On March 27th, President Trump signed the coronavirus bill known as the CARES Act, a $2 trillion stimulus package to help the US economy recover from the coronavirus crisis. The bill will put money and other resources directly into the hands of people and businesses that are struggling from the COVID-19 fallout. While nearly every industry has been hard hit, the construction industry in particular has been reeling. In some places, projects have been delayed or shut down entirely. With cash in short supply, contractors and suppliers are eager for financial help to get through the downturn. So how will the $2 trillion coronavirus bill help construction companies – and their workers – that are struggling to make ends meet? And what do contractors and suppliers need to do to qualify for financial help?
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What will construction businesses get from the coronavirus bill?
Though the ultimate impact of the stimulus bill (CARES Act) is unknown, it could provide a significant cash windfall for companies in the construction industry. While some in construction are already criticizing the CARES Act for not going far enough to encourage investment in infrastructure and support workers, the construction industry may see immediate benefits.
The majority of construction businesses in the US will likely qualify for business loans in the package (which are forgiven if you meet the requirements). The bill will also give cash directly to their workers. But even beyond direct cash payments, loans, and grants, contractors and suppliers may benefit from investments in new or existing projects.
In particular, contractors who work on healthcare and public works projects could see a sharp uptick in jobs as infrastructure and hospital projects get off the ground quickly. In most states and cities so far, construction in general is considered an essential business, and projects are being allowed to continue even as governors issue stay-at-home orders.
But in states where construction is shut down, the CARES Act could reinvigorate projects in critical industries. Pennsylvania, for example, shuttered all “non-life-sustaining” business – including most construction. Meanwhile, construction on Penn Hospital’s $1.5 billion expansion is full speed ahead, considered a critical project to meet expected demand from COVID-19.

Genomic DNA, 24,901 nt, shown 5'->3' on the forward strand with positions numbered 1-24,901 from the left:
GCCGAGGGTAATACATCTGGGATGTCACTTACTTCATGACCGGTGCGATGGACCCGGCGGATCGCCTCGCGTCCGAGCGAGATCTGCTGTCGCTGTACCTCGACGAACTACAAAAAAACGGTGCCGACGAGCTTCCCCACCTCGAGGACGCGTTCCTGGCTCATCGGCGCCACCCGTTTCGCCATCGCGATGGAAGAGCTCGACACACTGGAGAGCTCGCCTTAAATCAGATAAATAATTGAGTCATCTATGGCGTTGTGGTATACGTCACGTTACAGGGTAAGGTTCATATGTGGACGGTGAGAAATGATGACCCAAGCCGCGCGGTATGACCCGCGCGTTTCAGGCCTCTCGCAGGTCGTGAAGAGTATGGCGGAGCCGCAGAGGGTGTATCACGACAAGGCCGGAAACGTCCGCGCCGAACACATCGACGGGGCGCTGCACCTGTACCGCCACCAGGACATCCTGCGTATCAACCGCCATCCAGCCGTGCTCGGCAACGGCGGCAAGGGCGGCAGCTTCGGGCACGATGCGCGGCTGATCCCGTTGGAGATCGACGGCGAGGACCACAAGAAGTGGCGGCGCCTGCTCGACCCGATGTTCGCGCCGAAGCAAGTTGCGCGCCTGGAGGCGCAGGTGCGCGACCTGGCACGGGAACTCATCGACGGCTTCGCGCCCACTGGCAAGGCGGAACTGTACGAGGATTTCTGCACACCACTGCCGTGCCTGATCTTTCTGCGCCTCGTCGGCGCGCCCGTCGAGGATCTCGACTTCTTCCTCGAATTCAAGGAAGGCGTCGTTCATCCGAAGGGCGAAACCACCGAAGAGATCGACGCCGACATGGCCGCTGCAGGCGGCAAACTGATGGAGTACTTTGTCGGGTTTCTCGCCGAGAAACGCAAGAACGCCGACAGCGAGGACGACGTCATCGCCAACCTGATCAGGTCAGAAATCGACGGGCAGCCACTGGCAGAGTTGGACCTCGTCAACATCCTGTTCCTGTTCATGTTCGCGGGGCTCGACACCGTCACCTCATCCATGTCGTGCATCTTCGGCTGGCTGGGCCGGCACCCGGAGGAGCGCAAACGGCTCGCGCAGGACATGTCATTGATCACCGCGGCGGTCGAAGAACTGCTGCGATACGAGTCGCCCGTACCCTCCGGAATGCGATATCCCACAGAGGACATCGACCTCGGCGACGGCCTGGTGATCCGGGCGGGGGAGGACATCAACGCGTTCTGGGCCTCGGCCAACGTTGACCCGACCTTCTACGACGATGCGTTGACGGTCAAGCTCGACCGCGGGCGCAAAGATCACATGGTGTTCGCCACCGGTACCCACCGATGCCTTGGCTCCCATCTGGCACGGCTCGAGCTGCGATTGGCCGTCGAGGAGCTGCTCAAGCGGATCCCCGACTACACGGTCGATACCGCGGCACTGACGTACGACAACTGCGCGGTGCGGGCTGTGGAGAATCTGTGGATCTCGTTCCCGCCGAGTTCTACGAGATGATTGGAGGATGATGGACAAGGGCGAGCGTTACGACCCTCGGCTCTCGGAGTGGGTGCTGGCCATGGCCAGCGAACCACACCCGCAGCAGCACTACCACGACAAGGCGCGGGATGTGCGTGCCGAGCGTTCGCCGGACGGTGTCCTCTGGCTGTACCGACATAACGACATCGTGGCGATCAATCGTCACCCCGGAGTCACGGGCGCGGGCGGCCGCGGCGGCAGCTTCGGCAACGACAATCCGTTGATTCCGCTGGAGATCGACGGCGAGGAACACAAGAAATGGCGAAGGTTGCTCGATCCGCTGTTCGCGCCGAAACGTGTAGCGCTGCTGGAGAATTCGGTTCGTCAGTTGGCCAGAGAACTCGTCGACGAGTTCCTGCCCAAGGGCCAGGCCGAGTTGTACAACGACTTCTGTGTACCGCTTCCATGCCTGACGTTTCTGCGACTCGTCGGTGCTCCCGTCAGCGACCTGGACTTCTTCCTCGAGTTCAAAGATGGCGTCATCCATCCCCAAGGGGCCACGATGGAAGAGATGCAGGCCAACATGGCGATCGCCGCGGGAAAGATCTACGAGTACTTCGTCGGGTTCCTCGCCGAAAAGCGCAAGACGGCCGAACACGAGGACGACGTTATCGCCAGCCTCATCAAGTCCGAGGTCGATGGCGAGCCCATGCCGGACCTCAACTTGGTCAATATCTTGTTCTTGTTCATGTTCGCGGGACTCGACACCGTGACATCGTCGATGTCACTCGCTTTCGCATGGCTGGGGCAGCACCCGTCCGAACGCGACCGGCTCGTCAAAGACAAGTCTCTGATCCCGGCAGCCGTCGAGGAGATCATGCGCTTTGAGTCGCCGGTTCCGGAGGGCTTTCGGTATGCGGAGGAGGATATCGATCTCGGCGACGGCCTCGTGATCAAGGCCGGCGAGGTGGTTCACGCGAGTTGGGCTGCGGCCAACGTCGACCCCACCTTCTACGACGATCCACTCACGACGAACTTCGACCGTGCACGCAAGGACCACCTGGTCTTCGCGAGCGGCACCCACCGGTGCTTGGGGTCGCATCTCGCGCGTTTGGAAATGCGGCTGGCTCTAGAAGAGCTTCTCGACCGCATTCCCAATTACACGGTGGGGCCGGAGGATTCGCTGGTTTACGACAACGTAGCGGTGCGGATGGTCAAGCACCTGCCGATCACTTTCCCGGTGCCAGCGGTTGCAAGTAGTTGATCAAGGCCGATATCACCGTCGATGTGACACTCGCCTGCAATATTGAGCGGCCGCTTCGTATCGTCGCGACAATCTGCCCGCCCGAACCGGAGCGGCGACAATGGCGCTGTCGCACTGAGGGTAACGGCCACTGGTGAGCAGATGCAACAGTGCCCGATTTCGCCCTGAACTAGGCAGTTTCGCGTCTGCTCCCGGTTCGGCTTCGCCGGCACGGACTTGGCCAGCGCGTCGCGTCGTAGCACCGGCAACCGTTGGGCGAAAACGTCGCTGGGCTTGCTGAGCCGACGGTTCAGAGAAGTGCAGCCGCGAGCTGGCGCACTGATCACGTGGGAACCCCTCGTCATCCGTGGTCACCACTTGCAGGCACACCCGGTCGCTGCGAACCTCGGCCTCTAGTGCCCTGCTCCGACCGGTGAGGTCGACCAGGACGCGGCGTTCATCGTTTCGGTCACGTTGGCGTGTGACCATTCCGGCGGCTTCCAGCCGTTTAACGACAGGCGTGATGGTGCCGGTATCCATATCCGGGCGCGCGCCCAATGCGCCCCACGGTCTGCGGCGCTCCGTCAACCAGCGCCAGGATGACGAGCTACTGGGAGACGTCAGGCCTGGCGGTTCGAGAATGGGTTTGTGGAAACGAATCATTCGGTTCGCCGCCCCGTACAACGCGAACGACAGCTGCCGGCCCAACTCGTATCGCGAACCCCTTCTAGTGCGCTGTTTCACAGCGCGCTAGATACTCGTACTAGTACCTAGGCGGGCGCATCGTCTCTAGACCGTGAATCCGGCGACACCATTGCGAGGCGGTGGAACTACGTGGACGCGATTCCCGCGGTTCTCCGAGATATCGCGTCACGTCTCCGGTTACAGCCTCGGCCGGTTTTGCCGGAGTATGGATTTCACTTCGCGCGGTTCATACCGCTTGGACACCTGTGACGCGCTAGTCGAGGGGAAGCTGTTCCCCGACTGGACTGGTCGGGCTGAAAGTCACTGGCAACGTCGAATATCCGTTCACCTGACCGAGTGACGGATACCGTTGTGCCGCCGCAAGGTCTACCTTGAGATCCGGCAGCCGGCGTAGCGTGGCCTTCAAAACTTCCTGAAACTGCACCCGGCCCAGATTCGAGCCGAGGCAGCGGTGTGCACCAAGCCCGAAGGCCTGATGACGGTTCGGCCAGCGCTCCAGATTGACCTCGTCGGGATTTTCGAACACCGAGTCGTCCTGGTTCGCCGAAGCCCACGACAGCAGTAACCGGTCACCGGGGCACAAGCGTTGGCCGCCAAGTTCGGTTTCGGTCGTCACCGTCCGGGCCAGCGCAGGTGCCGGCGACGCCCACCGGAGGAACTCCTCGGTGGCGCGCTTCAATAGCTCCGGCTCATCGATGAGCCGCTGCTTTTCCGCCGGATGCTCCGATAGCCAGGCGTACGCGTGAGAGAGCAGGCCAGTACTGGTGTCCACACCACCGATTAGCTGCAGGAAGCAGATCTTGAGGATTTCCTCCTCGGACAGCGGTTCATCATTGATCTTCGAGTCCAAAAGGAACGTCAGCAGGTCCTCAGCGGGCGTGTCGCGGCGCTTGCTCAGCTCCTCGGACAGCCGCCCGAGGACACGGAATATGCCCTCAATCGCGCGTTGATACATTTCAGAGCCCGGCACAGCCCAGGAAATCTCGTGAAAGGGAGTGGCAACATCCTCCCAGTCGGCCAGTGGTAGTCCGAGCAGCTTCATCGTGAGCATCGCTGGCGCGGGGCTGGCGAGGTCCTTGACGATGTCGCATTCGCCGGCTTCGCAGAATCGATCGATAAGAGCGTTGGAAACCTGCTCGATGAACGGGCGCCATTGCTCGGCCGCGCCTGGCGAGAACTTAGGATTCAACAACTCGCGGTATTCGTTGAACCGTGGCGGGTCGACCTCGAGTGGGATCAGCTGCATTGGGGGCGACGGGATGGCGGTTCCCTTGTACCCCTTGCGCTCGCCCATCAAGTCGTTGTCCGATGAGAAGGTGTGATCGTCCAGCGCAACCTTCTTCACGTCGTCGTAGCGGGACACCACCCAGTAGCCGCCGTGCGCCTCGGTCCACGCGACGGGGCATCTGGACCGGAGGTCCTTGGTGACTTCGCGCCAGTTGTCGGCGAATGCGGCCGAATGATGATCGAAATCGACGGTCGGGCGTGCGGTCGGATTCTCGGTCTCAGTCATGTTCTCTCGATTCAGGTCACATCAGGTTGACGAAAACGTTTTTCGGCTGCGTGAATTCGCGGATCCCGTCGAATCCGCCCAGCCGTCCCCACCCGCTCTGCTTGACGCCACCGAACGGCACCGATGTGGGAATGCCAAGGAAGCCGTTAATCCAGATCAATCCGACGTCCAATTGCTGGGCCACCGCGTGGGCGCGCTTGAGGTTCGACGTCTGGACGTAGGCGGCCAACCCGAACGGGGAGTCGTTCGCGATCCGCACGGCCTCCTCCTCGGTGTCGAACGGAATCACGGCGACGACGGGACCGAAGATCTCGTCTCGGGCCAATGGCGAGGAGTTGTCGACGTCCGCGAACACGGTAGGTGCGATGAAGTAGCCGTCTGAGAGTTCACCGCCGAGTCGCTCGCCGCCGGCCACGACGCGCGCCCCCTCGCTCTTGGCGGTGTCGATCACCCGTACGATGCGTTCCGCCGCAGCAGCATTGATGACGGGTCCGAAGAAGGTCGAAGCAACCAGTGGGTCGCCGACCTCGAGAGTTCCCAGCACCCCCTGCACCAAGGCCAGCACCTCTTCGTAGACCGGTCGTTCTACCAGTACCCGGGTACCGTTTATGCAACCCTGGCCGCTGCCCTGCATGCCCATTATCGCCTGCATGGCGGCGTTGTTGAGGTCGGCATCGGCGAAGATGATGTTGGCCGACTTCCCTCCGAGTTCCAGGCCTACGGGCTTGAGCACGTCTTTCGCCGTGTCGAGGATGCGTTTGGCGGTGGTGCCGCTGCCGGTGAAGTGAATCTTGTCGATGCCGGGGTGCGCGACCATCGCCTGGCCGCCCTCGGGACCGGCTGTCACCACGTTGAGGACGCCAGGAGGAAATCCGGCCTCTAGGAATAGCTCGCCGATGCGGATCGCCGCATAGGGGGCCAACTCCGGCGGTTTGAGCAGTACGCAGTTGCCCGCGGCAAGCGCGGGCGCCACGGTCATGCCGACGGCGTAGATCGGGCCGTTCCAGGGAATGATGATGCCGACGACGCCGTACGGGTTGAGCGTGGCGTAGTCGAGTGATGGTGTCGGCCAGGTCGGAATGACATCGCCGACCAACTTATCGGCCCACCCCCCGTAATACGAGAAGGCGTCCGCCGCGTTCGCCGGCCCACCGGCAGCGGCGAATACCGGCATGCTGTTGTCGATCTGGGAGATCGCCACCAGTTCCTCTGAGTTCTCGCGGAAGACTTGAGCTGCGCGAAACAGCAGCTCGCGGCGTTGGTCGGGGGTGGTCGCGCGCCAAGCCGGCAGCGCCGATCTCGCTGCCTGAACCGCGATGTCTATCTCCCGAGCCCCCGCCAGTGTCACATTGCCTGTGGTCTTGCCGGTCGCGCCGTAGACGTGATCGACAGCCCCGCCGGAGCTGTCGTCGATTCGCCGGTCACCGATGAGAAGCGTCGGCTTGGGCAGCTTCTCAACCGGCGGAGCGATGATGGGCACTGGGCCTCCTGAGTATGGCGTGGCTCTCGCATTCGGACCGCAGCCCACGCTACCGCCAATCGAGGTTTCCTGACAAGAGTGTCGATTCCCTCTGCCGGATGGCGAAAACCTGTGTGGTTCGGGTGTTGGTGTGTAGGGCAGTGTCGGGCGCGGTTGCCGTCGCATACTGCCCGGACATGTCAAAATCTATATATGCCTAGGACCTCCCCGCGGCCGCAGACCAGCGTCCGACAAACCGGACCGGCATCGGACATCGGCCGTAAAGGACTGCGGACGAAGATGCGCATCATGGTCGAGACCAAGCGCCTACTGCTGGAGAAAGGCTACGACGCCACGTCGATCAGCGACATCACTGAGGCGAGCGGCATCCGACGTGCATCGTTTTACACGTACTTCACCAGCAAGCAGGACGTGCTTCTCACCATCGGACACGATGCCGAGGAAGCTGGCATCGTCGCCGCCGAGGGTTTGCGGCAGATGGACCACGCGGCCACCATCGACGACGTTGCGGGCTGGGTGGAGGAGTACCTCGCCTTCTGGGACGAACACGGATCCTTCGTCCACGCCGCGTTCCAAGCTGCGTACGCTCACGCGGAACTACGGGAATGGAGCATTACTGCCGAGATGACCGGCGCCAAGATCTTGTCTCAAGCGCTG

The $2 trillion in the coronavirus stimulus bill is divided among aid to individuals in (and recently pushed out of) the workforce, businesses, and local governments.
Has your project stopped due to Coronavirus?
Money for construction workers (& their families)
The stimulus package provides direct payments to individuals, whether they have been laid off or are still working. US adults would receive $1,200 each, with an additional $500 per child in the family. The payment is reduced for workers who earn over $75,000 annually (or $150,000 as a household).
The IRS will distribute these payments as tax refunds so they can get the money into US workers’ hands quickly. View the IRS webpage for Coronavirus Tax Relief. You don’t necessarily need to file your 2019 taxes in order to receive the money. As long as you filed taxes in 2018, the IRS will either mail you a check or direct deposit the money into the account they have on file.
The bill also temporarily increases unemployment benefits for workers laid off because of this pandemic. The bill hopes to replace lost wages as much as possible. The bill increases benefits by $600 per week – above the normal unemployment benefit – for a period of four months.
According to the US Department of Labor, workers don’t necessarily need to be laid off to receive unemployment benefits during the COVID-19 pandemic.
The DOL says that workers may qualify for unemployment benefits if:
- Their employer closes down due to COVID-19, preventing employees from coming to work;